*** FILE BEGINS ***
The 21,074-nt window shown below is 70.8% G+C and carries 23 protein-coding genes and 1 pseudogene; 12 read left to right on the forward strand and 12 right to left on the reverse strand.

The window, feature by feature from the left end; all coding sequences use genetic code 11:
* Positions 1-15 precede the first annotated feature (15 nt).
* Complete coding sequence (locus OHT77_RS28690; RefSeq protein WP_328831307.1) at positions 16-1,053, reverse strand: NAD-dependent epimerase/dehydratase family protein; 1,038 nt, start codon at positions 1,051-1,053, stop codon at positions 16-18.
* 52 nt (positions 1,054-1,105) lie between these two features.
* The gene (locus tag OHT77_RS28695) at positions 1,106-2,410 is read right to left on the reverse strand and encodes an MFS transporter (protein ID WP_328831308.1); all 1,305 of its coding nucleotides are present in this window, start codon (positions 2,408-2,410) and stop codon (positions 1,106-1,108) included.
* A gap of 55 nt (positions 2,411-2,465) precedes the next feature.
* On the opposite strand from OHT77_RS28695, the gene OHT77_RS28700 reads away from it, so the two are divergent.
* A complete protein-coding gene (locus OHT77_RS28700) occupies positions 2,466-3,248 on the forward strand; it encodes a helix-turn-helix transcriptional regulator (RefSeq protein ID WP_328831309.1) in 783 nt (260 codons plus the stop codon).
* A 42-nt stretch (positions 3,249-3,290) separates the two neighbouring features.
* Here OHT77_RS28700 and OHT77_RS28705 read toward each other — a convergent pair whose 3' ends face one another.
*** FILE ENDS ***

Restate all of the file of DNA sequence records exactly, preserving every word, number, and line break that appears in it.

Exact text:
The 21,074-nt window shown below is 70.8% G+C and carries 23 protein-coding genes and 1 pseudogene; 12 read left to right on the forward strand and 12 right to left on the reverse strand.

The window, feature by feature from the left end; all coding sequences use genetic code 11:
* Positions 1-15 precede the first annotated feature (15 nt).
* Complete coding sequence (locus OHT77_RS28690; RefSeq protein WP_328831307.1) at positions 16-1,053, reverse strand: NAD-dependent epimerase/dehydratase family protein; 1,038 nt, start codon at positions 1,051-1,053, stop codon at positions 16-18.
* 52 nt (positions 1,054-1,105) lie between these two features.
* The gene (locus tag OHT77_RS28695) at positions 1,106-2,410 is read right to left on the reverse strand and encodes an MFS transporter (protein ID WP_328831308.1); all 1,305 of its coding nucleotides are present in this window, start codon (positions 2,408-2,410) and stop codon (positions 1,106-1,108) included.
* A gap of 55 nt (positions 2,411-2,465) precedes the next feature.
* On the opposite strand from OHT77_RS28695, the gene OHT77_RS28700 reads away from it, so the two are divergent.
* A complete protein-coding gene (locus OHT77_RS28700) occupies positions 2,466-3,248 on the forward strand; it encodes a helix-turn-helix transcriptional regulator (RefSeq protein ID WP_328831309.1) in 783 nt (260 codons plus the stop codon).
* A 42-nt stretch (positions 3,249-3,290) separates the two neighbouring features.
* Here OHT77_RS28700 and OHT77_RS28705 read toward each other — a convergent pair whose 3' ends face one another.